Stefanik re-elected to third term in Congress
Cobb says she wants to run again in 2020
GLENS FALLS — U.S. Rep. Elise Stefanik won re-election on Tuesday to a third term representing New York’s 21st Congressional District.
With 99 percent of the precincts reporting, Stefanik, R-Willsboro, received 56 percent of the vote, compared with 41 percent for Democrat Tedra Cobb and 1.5 percent for Green Party candidate Lynn Kahn, according to unofficial returns.
Stefanik celebrated her victory with elected officials and supporters at the Queensbury Hotel Tuesday night.
“Our campaign has always been about you,” Stefanik told her supporters.
She said she is proud to be a voice for farmers and military personnel and other constituents.
She thanked Cobb and Kahn.
“It takes a lot of courage to run for office in today’s political climate,” she said.
There could be a rematch two years from now, as Cobb indicated to her supporters that she is interested in running again in 2020.
The district encompasses all of Warren, Washington, Clinton, Essex, Fulton, Hamilton, Jefferson, Lewis, Franklin and St. Lawrence counties and portions of Saratoga and Herkimer counties.
The race was hard-fought over health care, the environment and taxes.
Stefanik told reporters Tuesday night that she was pleased by her double-digit margin of victory.
“It shows that we’re getting cross-party support,” she said.
Stefanik said she was disappointed that she would be losing some of her Republican colleagues, including Republican U.S. Rep. John Faso, who lost to Democrat Antonio Delgado in NY-19.
For the first time, Stefanik will be in the minority party in Congress. She said she did not think that it would be an issue.
“I have a very strong record of working across the aisle,” she said.
Stefanik said that she worked effectively with President Barack Obama, who was president during her term.
She said she didn’t mind that she is no longer the youngest woman elected to Congress, as Alexandria Orcasio-Cortez won her seat.
Cobb looks ahead
Cobb told her supporters at the Best Western in Canton that the fight isn’t over.
“In the North Country, we blaze our own path,” she said Tuesday night. “We do not give up, and I want you to know I’m not giving up, either.”
“I want to ask you for one more thing, and that is — don’t stop,” she said. “This 21st Congressional District belongs to us, and it will belong to us in 2020.”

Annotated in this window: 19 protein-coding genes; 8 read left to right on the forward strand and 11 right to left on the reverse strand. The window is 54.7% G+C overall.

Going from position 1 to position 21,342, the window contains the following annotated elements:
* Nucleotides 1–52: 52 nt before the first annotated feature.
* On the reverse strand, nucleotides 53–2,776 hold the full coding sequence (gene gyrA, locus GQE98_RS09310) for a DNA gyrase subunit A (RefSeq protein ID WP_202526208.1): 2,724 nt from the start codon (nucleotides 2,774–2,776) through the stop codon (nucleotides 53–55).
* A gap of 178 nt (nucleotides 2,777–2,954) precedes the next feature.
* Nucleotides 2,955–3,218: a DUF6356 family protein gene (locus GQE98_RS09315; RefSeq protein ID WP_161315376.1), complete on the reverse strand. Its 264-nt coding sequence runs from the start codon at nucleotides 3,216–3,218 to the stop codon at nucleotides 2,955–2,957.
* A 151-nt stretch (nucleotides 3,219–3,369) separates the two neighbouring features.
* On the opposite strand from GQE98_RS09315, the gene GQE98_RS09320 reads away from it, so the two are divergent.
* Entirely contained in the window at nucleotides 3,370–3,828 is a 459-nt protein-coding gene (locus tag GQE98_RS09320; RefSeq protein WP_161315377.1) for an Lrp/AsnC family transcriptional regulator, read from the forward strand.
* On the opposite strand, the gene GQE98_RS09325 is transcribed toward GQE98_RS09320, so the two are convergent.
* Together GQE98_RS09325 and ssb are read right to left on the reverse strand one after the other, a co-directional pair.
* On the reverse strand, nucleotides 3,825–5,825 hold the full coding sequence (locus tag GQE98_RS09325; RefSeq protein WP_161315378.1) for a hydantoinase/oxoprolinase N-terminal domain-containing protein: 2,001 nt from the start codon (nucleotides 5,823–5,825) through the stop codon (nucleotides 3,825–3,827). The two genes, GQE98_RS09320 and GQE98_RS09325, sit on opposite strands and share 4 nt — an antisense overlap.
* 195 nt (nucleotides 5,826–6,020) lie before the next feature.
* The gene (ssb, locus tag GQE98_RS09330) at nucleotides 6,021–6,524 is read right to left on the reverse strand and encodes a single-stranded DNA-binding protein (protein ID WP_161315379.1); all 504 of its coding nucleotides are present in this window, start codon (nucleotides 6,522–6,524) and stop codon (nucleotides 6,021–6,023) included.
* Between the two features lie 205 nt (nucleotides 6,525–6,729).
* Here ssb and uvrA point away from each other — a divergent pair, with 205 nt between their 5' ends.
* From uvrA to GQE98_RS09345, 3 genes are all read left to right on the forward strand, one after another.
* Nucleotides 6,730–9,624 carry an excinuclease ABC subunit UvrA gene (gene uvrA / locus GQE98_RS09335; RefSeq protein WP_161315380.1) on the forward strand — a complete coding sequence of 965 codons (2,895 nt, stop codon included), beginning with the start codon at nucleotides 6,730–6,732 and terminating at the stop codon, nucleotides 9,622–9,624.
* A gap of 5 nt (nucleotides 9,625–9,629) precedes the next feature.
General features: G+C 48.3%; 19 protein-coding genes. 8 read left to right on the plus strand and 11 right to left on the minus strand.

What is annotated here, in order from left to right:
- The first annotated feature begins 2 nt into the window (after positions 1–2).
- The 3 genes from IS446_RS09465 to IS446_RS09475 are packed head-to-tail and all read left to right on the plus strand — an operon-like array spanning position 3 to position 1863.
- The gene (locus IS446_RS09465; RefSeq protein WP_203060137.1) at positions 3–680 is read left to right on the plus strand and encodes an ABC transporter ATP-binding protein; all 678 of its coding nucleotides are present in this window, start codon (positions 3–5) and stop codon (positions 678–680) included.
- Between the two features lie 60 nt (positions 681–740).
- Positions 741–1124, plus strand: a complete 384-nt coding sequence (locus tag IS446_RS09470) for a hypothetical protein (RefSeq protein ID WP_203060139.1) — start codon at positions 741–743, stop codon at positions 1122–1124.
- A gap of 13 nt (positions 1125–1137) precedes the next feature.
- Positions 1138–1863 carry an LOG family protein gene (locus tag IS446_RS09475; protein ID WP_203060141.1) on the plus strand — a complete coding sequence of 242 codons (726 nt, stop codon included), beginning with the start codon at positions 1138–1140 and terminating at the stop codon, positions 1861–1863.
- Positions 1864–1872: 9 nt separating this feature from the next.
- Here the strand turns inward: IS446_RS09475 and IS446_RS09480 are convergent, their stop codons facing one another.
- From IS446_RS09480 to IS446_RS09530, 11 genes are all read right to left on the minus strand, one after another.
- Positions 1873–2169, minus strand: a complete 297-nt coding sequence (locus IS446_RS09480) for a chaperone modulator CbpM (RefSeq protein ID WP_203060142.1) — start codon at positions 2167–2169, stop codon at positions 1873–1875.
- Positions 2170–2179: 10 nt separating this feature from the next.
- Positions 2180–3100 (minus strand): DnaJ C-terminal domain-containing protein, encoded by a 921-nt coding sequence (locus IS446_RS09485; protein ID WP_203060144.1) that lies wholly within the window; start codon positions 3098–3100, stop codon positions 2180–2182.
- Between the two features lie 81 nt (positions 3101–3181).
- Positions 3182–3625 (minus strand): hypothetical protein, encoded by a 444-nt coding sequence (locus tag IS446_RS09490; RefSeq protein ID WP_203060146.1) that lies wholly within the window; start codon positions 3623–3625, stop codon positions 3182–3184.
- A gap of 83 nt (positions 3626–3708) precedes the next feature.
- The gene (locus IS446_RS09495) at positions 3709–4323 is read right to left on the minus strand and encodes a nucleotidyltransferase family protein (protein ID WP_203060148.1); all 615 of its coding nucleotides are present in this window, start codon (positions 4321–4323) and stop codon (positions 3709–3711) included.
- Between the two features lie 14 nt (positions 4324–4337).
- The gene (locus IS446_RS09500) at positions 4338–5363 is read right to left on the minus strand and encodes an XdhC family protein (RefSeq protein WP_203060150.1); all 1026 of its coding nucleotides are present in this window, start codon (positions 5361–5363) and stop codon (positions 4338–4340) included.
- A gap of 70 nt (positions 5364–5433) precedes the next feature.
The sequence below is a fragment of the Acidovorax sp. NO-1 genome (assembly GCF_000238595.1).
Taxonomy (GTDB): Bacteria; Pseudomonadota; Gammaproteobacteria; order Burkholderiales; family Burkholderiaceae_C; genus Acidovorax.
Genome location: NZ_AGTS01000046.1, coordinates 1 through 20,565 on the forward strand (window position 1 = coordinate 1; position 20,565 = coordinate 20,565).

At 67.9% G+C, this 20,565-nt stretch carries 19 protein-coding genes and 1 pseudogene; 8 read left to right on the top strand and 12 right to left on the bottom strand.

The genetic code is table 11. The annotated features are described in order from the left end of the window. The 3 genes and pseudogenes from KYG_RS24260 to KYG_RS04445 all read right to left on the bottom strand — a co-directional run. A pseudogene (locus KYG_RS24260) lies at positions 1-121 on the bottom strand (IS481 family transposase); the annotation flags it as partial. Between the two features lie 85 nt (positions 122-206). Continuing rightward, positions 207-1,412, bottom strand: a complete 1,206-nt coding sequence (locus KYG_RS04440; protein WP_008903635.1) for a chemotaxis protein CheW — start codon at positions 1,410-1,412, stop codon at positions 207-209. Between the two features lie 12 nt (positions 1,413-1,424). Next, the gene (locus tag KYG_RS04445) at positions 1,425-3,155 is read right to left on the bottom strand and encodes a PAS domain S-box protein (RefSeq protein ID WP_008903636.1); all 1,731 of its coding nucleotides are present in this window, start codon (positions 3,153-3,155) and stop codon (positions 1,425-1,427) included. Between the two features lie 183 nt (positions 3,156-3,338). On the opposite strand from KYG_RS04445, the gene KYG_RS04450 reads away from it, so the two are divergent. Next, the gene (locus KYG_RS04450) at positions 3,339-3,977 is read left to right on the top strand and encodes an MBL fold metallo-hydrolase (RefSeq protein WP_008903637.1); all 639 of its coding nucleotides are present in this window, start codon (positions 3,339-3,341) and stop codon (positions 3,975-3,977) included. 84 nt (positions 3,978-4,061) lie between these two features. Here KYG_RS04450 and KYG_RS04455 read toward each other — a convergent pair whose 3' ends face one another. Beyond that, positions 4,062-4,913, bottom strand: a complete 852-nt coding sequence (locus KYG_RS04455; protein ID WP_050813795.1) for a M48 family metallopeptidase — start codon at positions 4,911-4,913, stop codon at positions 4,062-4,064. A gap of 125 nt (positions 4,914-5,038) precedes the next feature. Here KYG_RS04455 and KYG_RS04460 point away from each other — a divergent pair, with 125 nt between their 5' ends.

Speaking to reporters after the concession speech, Cobb confirmed she plans another run. Cobb lost by about 15 percentage points. However, it is less than half of the margin that Mike Derrick lost to Stefanik in 2016. Cobb said it was a sign of things to come.
“That’s a huge margin that we’ve closed, and I think we’ll close it all the way in 2020.”
Strong Stefanik support
Stefanik had a lot of support from local constituents at polling places earlier in the day.
“I’d like Congress to stay the way it is. Economy is up,” said Argyle voter Chris Mitchell.
Queensbury voter Jeff Clark said Stefanik was the better choice.
“She’s bipartisan, she’s effective, and she’s enthusiastic,” he said.
Stefanik said on the campaign trail that she is in the top 10 percent of the most bipartisan members of Congress.
Glens Falls resident Charles Papa said he liked that Stefanik supports veterans. Stefanik has been an advocate for Fort Drum and got President Donald Trump to come to the military base in Watertown to sign the National Defense Authorization Act.
Cobb had some support from people who did not believe Stefanik effectively represented them.
“I tend to feel immediately more supportive of candidates, regardless of party, who talk to the people they represent,” said Argyle voter Valorie Nichols, appearing to refer to Stefanik not holding many in-person town halls.
Other people on Tuesday said they voted for Cobb because of health care.
“Her interest in community health care was evident,” said Queensbury voter Pamela Welch. “Stefanik is unavailable. I don’t think she really cares. Tedra may not have the same experience, but she’s interested in solutions.”
Still other people wanted to send a message to Trump by voting for the Democrat.
“Any roadblocks we put in his way is a good thing,” said Queensbury voter Tracy Webster.
Moreau voter Tyson Reed also supported Cobb.
“She seems reasonable though, a lot more reasonable than Stefanik,” Reed said.
Health care was among the dominant issues of the race. Cobb had hammered Stefanik over her votes to repeal the Affordable Care Act, which Cobb said would have caused 64,000 people in the district to lose health insurance coverage and deny coverage to people with pre-existing conditions. Cobb started the St. Lawrence County Health Initiative.
Cobb said during the campaign that she supported any health care solution that achieves the goal of affordable and portable health care coverage.
Stefanik is opposed to a government-run health care plan. Among her proposals are to allow for two fully covered primary care visits per year instead of one, allowing employers to join together to purchase health care and allow purchase of health care across state lines.
Post-Star reporter Kathleen Moore and Watertown Daily Times reporter Abraham Kenmore contributed to this story.